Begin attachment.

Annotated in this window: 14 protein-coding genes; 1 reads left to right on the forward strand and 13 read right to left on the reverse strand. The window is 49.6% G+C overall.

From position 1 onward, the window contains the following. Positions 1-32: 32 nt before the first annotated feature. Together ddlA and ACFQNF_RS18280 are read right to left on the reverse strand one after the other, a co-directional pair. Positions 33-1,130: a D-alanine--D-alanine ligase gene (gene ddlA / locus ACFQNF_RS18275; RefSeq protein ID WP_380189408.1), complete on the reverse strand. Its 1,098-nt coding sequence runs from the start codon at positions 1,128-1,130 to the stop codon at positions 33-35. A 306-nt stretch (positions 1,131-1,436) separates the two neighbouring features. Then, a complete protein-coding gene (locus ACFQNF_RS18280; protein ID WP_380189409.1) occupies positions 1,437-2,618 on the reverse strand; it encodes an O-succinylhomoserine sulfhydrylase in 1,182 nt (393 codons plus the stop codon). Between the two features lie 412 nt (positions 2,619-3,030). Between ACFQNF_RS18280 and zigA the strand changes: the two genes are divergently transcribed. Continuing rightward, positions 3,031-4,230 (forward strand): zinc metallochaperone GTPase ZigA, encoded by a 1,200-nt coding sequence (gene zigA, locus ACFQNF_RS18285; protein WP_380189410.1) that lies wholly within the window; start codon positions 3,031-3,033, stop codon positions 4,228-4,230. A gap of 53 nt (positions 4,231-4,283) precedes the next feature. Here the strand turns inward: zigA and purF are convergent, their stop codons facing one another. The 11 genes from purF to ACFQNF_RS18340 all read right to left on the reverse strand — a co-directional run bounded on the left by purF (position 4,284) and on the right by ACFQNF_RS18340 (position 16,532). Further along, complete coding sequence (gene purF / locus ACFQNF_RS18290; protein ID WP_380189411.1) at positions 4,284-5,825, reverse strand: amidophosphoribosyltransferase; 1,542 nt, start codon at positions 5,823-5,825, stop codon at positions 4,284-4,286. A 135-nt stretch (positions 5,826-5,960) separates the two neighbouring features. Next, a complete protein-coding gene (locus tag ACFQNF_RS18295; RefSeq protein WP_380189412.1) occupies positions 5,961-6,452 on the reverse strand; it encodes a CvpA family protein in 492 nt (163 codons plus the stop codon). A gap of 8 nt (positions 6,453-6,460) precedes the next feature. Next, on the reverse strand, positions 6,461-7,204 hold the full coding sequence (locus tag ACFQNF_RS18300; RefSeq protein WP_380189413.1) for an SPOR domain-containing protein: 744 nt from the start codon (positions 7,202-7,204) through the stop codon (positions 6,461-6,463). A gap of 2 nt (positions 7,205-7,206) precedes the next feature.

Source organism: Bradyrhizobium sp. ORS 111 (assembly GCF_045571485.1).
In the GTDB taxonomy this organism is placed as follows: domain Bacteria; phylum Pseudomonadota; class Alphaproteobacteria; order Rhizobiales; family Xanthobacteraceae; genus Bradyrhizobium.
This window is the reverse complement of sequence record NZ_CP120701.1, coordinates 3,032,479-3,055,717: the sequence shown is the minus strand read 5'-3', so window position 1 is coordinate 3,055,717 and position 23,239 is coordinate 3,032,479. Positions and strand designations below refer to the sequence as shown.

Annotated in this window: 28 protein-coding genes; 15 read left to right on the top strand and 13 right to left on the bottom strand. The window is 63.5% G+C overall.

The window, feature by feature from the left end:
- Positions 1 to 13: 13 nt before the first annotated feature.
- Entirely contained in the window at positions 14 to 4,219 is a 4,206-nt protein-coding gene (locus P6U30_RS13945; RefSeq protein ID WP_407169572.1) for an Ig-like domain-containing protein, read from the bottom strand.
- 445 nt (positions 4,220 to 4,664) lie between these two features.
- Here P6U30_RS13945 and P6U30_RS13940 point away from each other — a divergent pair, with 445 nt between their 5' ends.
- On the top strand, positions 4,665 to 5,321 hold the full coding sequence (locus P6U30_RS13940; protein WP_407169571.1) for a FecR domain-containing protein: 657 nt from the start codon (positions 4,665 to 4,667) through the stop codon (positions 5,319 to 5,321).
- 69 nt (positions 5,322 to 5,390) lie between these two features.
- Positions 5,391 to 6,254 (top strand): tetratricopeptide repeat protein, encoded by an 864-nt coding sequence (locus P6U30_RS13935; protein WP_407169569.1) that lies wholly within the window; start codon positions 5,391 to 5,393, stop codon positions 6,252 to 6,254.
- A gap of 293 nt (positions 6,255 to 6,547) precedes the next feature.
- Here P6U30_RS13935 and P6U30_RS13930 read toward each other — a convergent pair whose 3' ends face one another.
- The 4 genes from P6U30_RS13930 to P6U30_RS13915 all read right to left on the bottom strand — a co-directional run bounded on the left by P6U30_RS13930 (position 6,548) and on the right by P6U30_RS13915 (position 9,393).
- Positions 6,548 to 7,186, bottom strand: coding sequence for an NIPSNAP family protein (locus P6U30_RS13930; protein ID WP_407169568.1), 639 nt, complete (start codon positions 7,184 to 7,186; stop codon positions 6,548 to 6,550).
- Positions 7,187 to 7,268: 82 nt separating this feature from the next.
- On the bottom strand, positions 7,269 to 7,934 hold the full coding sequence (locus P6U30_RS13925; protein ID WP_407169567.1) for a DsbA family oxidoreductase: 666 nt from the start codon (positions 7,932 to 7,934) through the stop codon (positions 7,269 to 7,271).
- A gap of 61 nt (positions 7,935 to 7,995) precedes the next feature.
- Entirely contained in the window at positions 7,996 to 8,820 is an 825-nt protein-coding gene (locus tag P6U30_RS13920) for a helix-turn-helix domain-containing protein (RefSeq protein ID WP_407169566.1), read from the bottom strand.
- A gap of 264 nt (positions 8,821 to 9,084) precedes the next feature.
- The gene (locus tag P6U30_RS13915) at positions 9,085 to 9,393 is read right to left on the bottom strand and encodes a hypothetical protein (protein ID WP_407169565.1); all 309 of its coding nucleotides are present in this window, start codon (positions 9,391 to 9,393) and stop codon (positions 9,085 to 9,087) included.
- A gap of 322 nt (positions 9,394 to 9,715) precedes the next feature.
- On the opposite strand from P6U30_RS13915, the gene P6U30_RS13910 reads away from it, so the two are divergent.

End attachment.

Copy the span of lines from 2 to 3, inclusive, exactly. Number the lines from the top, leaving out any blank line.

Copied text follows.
From position 1 onward, the window contains the following. Positions 1-32: 32 nt before the first annotated feature. Together ddlA and ACFQNF_RS18280 are read right to left on the reverse strand one after the other, a co-directional pair. Positions 33-1,130: a D-alanine--D-alanine ligase gene (gene ddlA / locus ACFQNF_RS18275; RefSeq protein ID WP_380189408.1), complete on the reverse strand. Its 1,098-nt coding sequence runs from the start codon at positions 1,128-1,130 to the stop codon at positions 33-35. A 306-nt stretch (positions 1,131-1,436) separates the two neighbouring features. Then, a complete protein-coding gene (locus ACFQNF_RS18280; protein ID WP_380189409.1) occupies positions 1,437-2,618 on the reverse strand; it encodes an O-succinylhomoserine sulfhydrylase in 1,182 nt (393 codons plus the stop codon). Between the two features lie 412 nt (positions 2,619-3,030). Between ACFQNF_RS18280 and zigA the strand changes: the two genes are divergently transcribed. Continuing rightward, positions 3,031-4,230 (forward strand): zinc metallochaperone GTPase ZigA, encoded by a 1,200-nt coding sequence (gene zigA, locus ACFQNF_RS18285; protein WP_380189410.1) that lies wholly within the window; start codon positions 3,031-3,033, stop codon positions 4,228-4,230. A gap of 53 nt (positions 4,231-4,283) precedes the next feature. Here the strand turns inward: zigA and purF are convergent, their stop codons facing one another. The 11 genes from purF to ACFQNF_RS18340 all read right to left on the reverse strand — a co-directional run bounded on the left by purF (position 4,284) and on the right by ACFQNF_RS18340 (position 16,532). Further along, complete coding sequence (gene purF / locus ACFQNF_RS18290; protein ID WP_380189411.1) at positions 4,284-5,825, reverse strand: amidophosphoribosyltransferase; 1,542 nt, start codon at positions 5,823-5,825, stop codon at positions 4,284-4,286. A 135-nt stretch (positions 5,826-5,960) separates the two neighbouring features. Next, a complete protein-coding gene (locus tag ACFQNF_RS18295; RefSeq protein WP_380189412.1) occupies positions 5,961-6,452 on the reverse strand; it encodes a CvpA family protein in 492 nt (163 codons plus the stop codon). A gap of 8 nt (positions 6,453-6,460) precedes the next feature. Next, on the reverse strand, positions 6,461-7,204 hold the full coding sequence (locus tag ACFQNF_RS18300; RefSeq protein WP_380189413.1) for an SPOR domain-containing protein: 744 nt from the start codon (positions 7,202-7,204) through the stop codon (positions 6,461-6,463). A gap of 2 nt (positions 7,205-7,206) precedes the next feature.

Source organism: Bradyrhizobium sp. ORS 111 (assembly GCF_045571485.1).